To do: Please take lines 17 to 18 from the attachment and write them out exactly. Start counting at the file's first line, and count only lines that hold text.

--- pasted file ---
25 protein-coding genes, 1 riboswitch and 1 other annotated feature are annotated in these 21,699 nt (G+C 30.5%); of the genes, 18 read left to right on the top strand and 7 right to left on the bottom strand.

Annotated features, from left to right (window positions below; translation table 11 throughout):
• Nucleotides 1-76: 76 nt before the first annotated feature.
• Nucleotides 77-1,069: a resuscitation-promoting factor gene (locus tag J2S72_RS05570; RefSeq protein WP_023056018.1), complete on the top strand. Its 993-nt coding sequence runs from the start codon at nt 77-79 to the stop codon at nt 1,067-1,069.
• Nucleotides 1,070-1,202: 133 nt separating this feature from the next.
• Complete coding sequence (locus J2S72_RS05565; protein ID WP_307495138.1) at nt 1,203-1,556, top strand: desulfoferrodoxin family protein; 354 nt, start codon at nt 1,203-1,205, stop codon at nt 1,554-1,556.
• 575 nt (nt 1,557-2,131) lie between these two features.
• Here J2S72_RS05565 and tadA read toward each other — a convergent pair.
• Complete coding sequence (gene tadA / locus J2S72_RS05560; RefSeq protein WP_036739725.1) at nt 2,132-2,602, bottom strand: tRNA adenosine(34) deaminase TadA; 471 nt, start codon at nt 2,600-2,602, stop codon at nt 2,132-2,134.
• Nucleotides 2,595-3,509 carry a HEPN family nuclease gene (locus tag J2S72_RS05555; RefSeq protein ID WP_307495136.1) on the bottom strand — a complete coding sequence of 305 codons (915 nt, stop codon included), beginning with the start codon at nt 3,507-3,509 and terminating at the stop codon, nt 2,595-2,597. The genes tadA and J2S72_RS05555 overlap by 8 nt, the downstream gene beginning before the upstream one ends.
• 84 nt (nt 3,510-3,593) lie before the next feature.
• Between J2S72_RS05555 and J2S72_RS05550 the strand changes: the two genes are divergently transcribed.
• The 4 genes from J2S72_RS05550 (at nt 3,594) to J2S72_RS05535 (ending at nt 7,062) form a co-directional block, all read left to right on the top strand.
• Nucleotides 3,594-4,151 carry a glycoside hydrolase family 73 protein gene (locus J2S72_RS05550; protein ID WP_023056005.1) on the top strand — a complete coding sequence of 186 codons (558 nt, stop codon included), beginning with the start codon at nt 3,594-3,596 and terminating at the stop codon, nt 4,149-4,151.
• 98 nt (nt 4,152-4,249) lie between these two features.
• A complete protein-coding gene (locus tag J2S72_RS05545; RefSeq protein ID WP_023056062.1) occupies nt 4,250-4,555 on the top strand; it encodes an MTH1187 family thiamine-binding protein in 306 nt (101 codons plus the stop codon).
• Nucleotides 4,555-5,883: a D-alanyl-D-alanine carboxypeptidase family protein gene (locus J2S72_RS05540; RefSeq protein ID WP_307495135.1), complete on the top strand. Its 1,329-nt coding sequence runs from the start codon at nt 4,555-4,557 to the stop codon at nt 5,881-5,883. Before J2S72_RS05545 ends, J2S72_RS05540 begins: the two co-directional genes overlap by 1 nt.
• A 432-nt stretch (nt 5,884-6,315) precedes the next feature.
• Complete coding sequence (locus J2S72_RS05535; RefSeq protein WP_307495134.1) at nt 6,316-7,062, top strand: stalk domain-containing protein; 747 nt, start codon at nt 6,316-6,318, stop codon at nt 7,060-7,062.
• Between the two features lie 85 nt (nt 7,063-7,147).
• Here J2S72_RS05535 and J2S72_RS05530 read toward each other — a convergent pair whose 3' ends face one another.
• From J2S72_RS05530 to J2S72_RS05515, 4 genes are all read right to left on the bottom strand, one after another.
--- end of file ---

• Nucleotides 4,555-5,883: a D-alanyl-D-alanine carboxypeptidase family protein gene (locus J2S72_RS05540; RefSeq protein ID WP_307495135.1), complete on the top strand. Its 1,329-nt coding sequence runs from the start codon at nt 4,555-4,557 to the stop codon at nt 5,881-5,883. Before J2S72_RS05545 ends, J2S72_RS05540 begins: the two co-directional genes overlap by 1 nt.
• A 432-nt stretch (nt 5,884-6,315) precedes the next feature.